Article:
Short-term cash incentives continue to be popular motivational tools at U.S. privately owned companies, nonprofits and government organizations (NGOs), according to recent research conducted by Vivient Consulting and WorldatWork. The 2017 executive and employee compensation research spotlights short- and long-term incentive pay practices and is unique in its focus on entities that are not publicly traded.

Vivient and WorldatWork surveyed WorldatWork members in late 2017 and published the results in May 2018 in two reports:

This 2017 compensation survey provides a long-term view of typical incentive pay practices at private companies and NGOs as well as a snapshot of current and emerging pay practices and compensation trends.

Typical Incentive Pay Practices

What do typical incentive pay practices look like at non-publicly traded entities? Nearly all private, for-profit companies provide some form of short-term incentive (STI), with annual incentive plans (AIPs) being the most common type. Other STIs include:

  • Discretionary bonuses
  • Spot awards
  • Team/small-group incentives
  • Project bonuses
  • Profit sharing.

The survey excludes sales and commission plans. Although not as prevalent as at for-profit counterparts, some form of short-term incentive compensation is used by 80% of the NGOs represented in the survey. And short term incentives at nonprofit organizations have increased in the decade that the survey has been conducted, as these organizations have to compete for talent with the for-profit sector.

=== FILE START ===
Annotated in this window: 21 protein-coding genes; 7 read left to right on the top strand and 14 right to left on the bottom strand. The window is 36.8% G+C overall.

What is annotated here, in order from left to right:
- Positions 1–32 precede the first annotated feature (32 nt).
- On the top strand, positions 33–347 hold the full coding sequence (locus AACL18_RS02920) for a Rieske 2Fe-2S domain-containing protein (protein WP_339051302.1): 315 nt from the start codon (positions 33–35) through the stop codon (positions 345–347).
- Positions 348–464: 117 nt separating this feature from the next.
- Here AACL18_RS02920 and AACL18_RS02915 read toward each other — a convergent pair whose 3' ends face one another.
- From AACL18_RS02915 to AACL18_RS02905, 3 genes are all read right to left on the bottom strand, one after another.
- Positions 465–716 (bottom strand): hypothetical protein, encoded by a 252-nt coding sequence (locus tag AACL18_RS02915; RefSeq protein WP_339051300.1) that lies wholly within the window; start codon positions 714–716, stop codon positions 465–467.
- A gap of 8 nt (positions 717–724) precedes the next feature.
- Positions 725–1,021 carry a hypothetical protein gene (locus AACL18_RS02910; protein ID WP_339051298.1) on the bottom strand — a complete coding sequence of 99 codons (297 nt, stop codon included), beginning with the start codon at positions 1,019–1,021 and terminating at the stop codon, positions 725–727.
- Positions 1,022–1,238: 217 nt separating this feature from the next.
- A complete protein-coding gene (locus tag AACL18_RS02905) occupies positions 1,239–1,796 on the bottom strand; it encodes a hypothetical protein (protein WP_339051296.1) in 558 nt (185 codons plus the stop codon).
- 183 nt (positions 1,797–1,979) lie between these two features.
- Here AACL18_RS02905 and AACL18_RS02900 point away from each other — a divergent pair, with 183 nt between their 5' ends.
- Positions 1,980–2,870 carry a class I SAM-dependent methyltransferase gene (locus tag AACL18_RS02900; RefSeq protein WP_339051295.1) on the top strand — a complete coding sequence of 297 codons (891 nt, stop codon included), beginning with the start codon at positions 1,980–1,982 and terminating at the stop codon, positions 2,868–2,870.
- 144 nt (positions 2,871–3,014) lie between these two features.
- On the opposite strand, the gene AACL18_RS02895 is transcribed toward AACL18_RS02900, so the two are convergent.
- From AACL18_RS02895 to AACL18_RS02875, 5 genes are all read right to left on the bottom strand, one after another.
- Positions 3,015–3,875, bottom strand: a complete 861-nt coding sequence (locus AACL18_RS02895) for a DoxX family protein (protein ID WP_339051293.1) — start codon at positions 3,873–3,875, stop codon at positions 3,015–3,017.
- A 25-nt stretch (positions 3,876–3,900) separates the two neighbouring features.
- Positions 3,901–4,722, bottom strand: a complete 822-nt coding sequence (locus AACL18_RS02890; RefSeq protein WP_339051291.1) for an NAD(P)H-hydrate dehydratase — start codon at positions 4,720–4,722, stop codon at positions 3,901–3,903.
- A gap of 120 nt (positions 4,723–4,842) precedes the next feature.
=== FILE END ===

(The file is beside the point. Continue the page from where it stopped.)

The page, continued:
On the long-term incentive (LTI) side, more than half of private companies provide LTIs, with multi-year, cash-based performance awards being the most common vehicles. Other types of long term compensation incentives include:

  • Real equity, which includes restricted stock and stock options
  • Phantom equity, which includes phantom stock and stock appreciation rights (SARs).